The Hamilton Harbour.
For more than 100 years, the Port of Hamilton has served the Canadian economy.
The Hamilton Harbour: A proud history
By the early twentieth century, Hamilton City Council recognized that it could no longer effectively administer harbour property. Rapid commercial and industrial expansion required the formation of a separate governing body to handle the increasing complexities of harbour management.
On April 1st, 1912, an Act of Parliament created the Hamilton Harbour Commissioners (HHC) and on May 1st 1912, the first three Harbour Commissioners, George J. Guy, Hugh S. Wallace and William J. Clark took their oaths of office. Captain Guy was elected as the Commissioners’ first Chairman, with the local Times newspaper lauding this wise decision: “He is an old marine man, a qualified vessel master, and is probably as familiar with the Hamilton harbour and its needs as any man living,” the paper wrote.
The long-awaited completion of the Welland Ship Canal in 1932 brought a tremendous boost in shipping to Hamilton industry. Anticipating the arrival of larger Great Lakes vessels and ocean freighters, the Commissioners had already widened and deepened the canal entrance from Lake Ontario into Hamilton Harbour. In order to accommodate the huge ore and coal ships which now had direct access to Harbour waters, the Steel Company of Canada and the Hamilton By-Product Coke Ovens constructed larger docks. The result: between 1929 and 1934 total tonnage in the harbour doubled from one to two million tonnes annually, making Hamilton the fourth-busiest port in the country, behind Montreal, Vancouver and Toronto.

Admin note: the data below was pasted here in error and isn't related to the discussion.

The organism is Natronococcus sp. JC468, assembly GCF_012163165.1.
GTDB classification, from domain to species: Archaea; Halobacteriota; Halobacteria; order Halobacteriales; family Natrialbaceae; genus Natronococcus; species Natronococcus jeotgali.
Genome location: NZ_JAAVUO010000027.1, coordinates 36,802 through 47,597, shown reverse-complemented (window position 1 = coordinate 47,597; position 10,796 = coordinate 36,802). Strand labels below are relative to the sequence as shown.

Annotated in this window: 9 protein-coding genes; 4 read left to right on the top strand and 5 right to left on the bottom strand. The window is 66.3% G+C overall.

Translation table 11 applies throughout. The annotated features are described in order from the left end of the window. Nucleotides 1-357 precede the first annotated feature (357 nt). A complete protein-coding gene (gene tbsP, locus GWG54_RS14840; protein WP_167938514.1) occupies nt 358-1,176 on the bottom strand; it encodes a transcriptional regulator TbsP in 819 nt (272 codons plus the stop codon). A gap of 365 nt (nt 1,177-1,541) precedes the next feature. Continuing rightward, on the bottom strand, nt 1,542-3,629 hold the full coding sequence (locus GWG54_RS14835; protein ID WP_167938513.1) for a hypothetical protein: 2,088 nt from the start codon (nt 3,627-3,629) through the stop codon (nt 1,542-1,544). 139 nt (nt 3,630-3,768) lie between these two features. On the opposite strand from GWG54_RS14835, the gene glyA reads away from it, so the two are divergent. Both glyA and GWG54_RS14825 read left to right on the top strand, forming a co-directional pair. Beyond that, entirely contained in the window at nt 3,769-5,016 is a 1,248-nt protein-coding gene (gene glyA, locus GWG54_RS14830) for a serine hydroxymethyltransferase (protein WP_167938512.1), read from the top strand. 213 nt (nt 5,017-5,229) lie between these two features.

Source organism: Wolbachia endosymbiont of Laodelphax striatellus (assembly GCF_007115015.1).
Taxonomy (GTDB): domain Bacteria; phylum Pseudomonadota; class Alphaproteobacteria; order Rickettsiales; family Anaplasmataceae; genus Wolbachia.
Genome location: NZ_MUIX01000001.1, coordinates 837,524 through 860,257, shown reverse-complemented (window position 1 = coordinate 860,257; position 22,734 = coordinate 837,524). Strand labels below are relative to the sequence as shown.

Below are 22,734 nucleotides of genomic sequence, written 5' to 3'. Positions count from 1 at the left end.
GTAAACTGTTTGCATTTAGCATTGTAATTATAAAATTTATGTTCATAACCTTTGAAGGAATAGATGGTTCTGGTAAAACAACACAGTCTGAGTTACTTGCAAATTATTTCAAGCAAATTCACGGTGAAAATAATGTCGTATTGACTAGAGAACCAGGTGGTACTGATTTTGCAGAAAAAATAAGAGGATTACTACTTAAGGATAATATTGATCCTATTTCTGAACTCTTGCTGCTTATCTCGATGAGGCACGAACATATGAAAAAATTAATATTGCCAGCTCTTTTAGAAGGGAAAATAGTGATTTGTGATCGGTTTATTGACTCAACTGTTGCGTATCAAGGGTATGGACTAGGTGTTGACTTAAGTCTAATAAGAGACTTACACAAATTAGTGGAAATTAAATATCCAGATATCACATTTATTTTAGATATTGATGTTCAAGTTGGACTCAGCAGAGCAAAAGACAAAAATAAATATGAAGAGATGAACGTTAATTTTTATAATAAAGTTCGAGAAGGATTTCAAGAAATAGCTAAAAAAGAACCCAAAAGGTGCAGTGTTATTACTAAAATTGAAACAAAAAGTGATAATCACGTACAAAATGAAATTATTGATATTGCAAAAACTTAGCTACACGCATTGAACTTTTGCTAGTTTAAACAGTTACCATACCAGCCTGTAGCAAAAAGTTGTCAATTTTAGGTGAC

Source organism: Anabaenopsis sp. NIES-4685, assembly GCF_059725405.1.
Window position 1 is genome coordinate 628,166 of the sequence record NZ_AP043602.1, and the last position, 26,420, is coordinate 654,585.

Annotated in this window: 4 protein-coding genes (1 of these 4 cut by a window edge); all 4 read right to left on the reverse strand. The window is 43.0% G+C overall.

In 1951, the Commissioners purchased property near the foot of James Street with the intent of constructing an administration building. Two years later, their aspirations were realized when the cornerstone to the five-story concrete structure was trowelled into place. Erected on a land rise little more than a stone’s throw from the actual waterfront, its top floor offered a panoramic view of the Harbour. Over the years, this handsome gray flagship – with the addition of a sixth floor in 1957, has become a familiar landmark in north end Hamilton.
When the St. Lawrence Seaway opened in 1959, the first ship travelling up the new system berthed in Hamilton. Cargo tonnage after the first year of Seaway operation was higher in Hamilton than at any other Canadian or American Port on the Great Lakes.
On May 1, 2001, the 89 year history of the Hamilton Harbour Commissioners came to a quiet conclusion and the new Hamilton Port Authority came to life. Coincidentally, it was later discovered that the HPA was born exactly 89 years to the day after Messrs. Guy, Wallace and Clark swore their oaths of office as the first Commissioners of Hamilton Harbour.
Today, the Port of Hamilton handles over 12 million tons of cargo and is visited by over 700 vessels each year. This ranks Hamilton as the busiest of all Canadian Great Lakes ports.